Tuesday, November 04, 2008

The election leaves a big carbon footprint

Carbon footprints of the two main candidates have overshadowed the political contest in this modern electronic age. And some have suggested that it is time the campaign trail is rethought and conducted virtually! [Washington Times]

The two candidates, Obama and McCain, as well as their entourage, have used more than 200,000 [US] gallons [757,000 litres] of jet fuel amounting to more than 2,000 tonnes of CO2. Their fleets of cars and SUVs have belched out another 87 tonnes of greenhouse gas. The grand total exceeding 130,000 tonnes of CO2, CNN reported today. But little of this CO2 has been offset. Both presidential candidates support mandates to force Americans to reduce their greenhouse gas emissions, so it is ironic that neither candidate has offset their wasteful use of resources. Obama has the bigger carbon footprint, at 77,894 tonnes of carbon emitted over the course of the campaign, compared to 58,786 for McCain. By comparison the EPA [Environmental Protection Agency] says the average two-person household emits 5.5 tons a year [Washington Times-PDF / Standard Carbon - PDF]. To offset such a large CO2 output the two campaigns would have to plant a small forest consisting of some 3 million trees.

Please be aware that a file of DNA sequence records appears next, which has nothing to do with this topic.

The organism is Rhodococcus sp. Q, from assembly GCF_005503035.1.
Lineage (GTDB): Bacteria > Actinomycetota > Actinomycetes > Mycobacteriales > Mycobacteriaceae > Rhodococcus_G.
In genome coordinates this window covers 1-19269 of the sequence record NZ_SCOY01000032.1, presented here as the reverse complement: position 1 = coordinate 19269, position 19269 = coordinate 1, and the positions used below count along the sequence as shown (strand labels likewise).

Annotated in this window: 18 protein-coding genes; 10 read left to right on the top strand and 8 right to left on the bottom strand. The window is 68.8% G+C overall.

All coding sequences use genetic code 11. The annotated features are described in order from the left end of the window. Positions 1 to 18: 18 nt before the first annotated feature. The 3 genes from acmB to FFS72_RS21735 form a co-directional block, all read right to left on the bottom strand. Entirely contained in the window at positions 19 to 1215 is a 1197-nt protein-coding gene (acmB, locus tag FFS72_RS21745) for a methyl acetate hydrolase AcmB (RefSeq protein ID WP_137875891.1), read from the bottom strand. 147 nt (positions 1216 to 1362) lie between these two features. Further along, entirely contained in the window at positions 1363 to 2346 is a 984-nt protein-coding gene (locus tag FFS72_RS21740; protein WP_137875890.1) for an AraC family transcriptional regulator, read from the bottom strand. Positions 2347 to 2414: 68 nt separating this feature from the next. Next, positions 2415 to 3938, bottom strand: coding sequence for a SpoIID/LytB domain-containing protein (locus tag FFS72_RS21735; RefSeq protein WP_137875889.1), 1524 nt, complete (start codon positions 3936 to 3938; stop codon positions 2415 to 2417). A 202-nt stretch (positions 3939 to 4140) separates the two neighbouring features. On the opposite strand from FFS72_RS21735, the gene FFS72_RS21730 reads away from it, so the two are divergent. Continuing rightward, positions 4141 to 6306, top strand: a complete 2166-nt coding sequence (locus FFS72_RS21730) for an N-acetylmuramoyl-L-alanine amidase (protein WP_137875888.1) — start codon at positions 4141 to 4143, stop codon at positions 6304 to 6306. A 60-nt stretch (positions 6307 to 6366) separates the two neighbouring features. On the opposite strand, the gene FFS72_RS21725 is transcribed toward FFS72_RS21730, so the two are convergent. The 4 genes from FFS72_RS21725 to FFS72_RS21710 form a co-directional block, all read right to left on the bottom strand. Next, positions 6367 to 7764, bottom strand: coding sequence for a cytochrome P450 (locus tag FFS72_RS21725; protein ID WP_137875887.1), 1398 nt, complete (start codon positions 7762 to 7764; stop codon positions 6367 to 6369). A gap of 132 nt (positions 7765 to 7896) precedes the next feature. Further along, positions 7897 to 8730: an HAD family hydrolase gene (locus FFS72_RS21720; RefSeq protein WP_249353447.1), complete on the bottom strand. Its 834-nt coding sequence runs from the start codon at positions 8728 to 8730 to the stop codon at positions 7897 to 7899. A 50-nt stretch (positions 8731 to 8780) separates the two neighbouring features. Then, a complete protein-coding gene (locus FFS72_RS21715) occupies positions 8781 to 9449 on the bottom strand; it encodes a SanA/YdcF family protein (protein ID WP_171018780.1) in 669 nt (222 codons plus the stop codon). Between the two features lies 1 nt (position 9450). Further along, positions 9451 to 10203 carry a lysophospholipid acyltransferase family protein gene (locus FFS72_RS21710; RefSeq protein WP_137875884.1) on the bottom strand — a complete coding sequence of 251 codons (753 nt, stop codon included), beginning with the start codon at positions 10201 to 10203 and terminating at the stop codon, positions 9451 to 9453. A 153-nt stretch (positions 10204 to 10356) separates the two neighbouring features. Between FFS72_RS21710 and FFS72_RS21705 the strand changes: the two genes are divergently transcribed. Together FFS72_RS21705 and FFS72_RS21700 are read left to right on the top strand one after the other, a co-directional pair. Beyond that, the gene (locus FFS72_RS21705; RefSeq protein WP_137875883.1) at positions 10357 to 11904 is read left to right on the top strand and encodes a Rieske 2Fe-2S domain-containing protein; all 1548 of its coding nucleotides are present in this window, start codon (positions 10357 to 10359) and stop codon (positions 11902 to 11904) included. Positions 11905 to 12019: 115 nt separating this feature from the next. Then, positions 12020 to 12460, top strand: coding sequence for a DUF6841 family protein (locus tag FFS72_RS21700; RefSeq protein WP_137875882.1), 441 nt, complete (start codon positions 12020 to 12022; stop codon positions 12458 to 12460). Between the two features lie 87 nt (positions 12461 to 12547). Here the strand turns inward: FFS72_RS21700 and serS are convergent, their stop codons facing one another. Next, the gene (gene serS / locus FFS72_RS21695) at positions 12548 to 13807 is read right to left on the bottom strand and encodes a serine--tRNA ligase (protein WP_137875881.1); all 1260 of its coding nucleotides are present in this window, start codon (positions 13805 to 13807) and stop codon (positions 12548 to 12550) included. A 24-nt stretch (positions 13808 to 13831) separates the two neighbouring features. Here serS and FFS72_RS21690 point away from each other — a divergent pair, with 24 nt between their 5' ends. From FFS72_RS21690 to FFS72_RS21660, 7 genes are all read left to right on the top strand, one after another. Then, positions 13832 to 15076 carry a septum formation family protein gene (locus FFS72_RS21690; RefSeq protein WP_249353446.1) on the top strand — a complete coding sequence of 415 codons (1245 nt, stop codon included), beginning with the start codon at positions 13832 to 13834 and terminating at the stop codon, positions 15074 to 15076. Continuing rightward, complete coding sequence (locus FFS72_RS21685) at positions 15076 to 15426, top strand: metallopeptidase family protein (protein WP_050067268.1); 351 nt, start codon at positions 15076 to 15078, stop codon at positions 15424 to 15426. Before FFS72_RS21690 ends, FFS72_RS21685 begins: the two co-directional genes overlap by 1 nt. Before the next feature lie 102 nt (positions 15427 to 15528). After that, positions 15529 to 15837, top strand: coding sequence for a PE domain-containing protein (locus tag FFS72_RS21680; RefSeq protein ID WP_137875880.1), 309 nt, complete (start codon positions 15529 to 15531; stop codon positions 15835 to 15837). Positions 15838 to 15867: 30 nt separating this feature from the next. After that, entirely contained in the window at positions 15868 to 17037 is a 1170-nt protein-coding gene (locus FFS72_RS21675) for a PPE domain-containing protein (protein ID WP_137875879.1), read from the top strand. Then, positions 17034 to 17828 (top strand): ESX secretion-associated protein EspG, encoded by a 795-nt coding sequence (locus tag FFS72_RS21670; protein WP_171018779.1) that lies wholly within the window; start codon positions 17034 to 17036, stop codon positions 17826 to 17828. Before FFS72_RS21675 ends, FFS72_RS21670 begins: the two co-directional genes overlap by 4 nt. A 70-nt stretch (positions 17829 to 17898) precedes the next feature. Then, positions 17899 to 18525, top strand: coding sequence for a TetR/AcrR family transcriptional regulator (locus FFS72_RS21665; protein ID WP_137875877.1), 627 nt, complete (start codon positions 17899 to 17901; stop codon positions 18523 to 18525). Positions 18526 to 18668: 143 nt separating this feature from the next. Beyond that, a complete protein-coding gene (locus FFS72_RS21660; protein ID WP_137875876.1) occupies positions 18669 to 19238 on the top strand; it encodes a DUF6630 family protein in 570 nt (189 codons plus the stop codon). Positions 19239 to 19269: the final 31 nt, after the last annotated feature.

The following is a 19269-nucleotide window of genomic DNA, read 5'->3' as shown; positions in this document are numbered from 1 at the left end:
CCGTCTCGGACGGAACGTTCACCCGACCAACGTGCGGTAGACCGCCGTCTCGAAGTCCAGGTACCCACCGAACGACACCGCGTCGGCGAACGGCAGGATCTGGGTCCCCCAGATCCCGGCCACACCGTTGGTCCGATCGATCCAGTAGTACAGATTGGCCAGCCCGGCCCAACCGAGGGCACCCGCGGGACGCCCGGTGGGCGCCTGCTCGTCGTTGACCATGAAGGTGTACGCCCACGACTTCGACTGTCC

CNN plan to use holograms on election night. But while they are being employed more for their ‘wow’ factor, the green credentials of such technology must be applauded [ecorazzi]. In the past both Al Gore and Prince Charles have used this technology to address conferences virtually and reduce their carbon footprints. The Presidential races of the future must also make such bold steps if they are serious about reducing emissions.

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